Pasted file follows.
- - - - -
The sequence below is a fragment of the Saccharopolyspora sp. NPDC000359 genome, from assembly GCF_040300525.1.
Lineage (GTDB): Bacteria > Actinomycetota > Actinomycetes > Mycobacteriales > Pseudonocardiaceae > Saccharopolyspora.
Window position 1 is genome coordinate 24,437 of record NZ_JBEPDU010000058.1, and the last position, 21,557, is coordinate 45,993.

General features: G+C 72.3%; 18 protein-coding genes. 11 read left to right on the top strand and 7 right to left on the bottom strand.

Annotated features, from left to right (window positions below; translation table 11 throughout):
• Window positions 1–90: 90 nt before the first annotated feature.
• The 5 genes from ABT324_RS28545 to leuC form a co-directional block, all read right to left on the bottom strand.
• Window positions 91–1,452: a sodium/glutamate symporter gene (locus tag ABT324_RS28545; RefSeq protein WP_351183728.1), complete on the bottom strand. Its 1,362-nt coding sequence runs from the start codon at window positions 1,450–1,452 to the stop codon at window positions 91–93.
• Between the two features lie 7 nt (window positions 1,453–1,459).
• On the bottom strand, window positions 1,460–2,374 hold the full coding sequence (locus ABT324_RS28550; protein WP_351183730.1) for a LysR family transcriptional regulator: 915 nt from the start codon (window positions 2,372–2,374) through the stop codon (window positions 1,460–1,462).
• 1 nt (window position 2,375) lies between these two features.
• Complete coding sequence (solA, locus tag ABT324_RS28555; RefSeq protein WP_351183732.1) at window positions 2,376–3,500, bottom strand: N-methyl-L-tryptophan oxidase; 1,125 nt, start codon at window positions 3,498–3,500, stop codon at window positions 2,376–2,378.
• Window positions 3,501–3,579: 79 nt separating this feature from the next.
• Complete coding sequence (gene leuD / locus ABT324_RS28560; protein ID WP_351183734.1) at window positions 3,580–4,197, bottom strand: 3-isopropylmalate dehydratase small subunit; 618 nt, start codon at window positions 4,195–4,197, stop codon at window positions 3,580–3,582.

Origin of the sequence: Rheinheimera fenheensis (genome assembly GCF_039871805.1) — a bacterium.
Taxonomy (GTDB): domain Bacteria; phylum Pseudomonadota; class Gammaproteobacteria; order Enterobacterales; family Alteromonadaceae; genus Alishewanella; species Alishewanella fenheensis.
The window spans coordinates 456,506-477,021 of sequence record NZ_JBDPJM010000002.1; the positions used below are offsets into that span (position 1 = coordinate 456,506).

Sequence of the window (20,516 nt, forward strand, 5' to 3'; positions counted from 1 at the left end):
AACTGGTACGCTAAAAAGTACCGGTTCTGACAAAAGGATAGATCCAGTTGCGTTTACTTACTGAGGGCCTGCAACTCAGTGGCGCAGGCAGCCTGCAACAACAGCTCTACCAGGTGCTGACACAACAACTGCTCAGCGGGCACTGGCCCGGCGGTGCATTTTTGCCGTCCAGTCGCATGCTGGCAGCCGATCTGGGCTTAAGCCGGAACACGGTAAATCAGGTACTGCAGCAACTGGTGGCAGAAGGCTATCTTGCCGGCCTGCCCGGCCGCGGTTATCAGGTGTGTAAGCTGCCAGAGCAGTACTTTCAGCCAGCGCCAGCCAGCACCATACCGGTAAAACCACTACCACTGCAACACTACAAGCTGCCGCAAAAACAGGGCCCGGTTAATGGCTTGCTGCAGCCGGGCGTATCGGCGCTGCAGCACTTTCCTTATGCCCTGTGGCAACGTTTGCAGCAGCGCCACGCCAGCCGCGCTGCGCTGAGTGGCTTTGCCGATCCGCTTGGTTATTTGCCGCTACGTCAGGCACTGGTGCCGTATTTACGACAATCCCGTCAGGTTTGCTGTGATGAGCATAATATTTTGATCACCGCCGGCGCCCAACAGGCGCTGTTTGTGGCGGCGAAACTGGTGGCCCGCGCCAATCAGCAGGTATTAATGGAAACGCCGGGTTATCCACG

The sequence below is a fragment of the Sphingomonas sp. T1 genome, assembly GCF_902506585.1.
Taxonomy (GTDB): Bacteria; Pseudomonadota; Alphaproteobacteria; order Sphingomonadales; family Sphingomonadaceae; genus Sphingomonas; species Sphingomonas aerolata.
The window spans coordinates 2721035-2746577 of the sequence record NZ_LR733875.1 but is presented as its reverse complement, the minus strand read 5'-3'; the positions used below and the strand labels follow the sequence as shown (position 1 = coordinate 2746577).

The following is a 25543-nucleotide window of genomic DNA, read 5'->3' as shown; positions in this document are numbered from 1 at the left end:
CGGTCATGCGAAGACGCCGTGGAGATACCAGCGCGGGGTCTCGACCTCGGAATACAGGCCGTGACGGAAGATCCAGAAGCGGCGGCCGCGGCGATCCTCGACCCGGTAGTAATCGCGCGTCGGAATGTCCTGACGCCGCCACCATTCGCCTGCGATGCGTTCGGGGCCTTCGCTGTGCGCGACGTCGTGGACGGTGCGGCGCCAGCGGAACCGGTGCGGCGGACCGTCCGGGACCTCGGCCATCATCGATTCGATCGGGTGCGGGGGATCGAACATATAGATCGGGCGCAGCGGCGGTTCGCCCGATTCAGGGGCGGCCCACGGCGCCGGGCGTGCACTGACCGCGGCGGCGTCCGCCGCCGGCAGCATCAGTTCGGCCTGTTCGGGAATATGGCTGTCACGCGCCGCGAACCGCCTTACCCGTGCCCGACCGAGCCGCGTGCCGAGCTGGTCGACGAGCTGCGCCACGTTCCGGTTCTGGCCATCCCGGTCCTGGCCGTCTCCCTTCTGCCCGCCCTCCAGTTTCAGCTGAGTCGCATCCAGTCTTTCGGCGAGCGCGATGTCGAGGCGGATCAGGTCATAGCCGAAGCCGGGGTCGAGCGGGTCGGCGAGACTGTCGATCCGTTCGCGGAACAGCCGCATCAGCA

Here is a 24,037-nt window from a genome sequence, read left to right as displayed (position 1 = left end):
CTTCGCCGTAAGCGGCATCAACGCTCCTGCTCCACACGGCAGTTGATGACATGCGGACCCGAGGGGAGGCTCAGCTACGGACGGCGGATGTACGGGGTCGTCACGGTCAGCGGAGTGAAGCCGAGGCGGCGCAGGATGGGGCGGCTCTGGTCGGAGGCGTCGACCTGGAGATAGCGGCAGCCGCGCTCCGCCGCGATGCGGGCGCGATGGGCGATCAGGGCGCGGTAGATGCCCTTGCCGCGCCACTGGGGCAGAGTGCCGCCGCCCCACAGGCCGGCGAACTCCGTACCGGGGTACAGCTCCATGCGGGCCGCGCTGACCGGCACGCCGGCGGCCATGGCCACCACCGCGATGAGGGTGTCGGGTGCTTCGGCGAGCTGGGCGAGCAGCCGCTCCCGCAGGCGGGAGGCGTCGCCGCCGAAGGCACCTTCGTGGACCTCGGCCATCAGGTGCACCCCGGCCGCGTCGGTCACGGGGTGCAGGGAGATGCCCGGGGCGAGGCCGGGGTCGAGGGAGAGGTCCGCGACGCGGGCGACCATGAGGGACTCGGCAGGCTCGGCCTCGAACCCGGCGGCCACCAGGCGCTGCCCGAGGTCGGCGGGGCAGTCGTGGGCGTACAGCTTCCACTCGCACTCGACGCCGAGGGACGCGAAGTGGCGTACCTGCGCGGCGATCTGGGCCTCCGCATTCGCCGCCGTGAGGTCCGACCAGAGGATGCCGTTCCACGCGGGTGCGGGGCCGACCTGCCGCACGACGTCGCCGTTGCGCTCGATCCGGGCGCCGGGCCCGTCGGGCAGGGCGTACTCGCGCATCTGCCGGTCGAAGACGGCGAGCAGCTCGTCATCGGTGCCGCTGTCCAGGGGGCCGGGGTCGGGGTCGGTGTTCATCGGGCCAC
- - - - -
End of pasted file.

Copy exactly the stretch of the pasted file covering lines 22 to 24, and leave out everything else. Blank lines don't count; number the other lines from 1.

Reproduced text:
The window spans coordinates 2721035-2746577 of the sequence record NZ_LR733875.1 but is presented as its reverse complement, the minus strand read 5'-3'; the positions used below and the strand labels follow the sequence as shown (position 1 = coordinate 2746577).

The following is a 25543-nucleotide window of genomic DNA, read 5'->3' as shown; positions in this document are numbered from 1 at the left end:
CGGTCATGCGAAGACGCCGTGGAGATACCAGCGCGGGGTCTCGACCTCGGAATACAGGCCGTGACGGAAGATCCAGAAGCGGCGGCCGCGGCGATCCTCGACCCGGTAGTAATCGCGCGTCGGAATGTCCTGACGCCGCCACCATTCGCCTGCGATGCGTTCGGGGCCTTCGCTGTGCGCGACGTCGTGGACGGTGCGGCGCCAGCGGAACCGGTGCGGCGGACCGTCCGGGACCTCGGCCATCATCGATTCGATCGGGTGCGGGGGATCGAACATATAGATCGGGCGCAGCGGCGGTTCGCCCGATTCAGGGGCGGCCCACGGCGCCGGGCGTGCACTGACCGCGGCGGCGTCCGCCGCCGGCAGCATCAGTTCGGCCTGTTCGGGAATATGGCTGTCACGCGCCGCGAACCGCCTTACCCGTGCCCGACCGAGCCGCGTGCCGAGCTGGTCGACGAGCTGCGCCACGTTCCGGTTCTGGCCATCCCGGTCCTGGCCGTCTCCCTTCTGCCCGCCCTCCAGTTTCAGCTGAGTCGCATCCAGTCTTTCGGCGAGCGCGATGTCGAGGCGGATCAGGTCATAGCCGAAGCCGGGGTCGAGCGGGTCGGCGAGACTGTCGATCCGTTCGCGGAACAGCCGCATCAGCA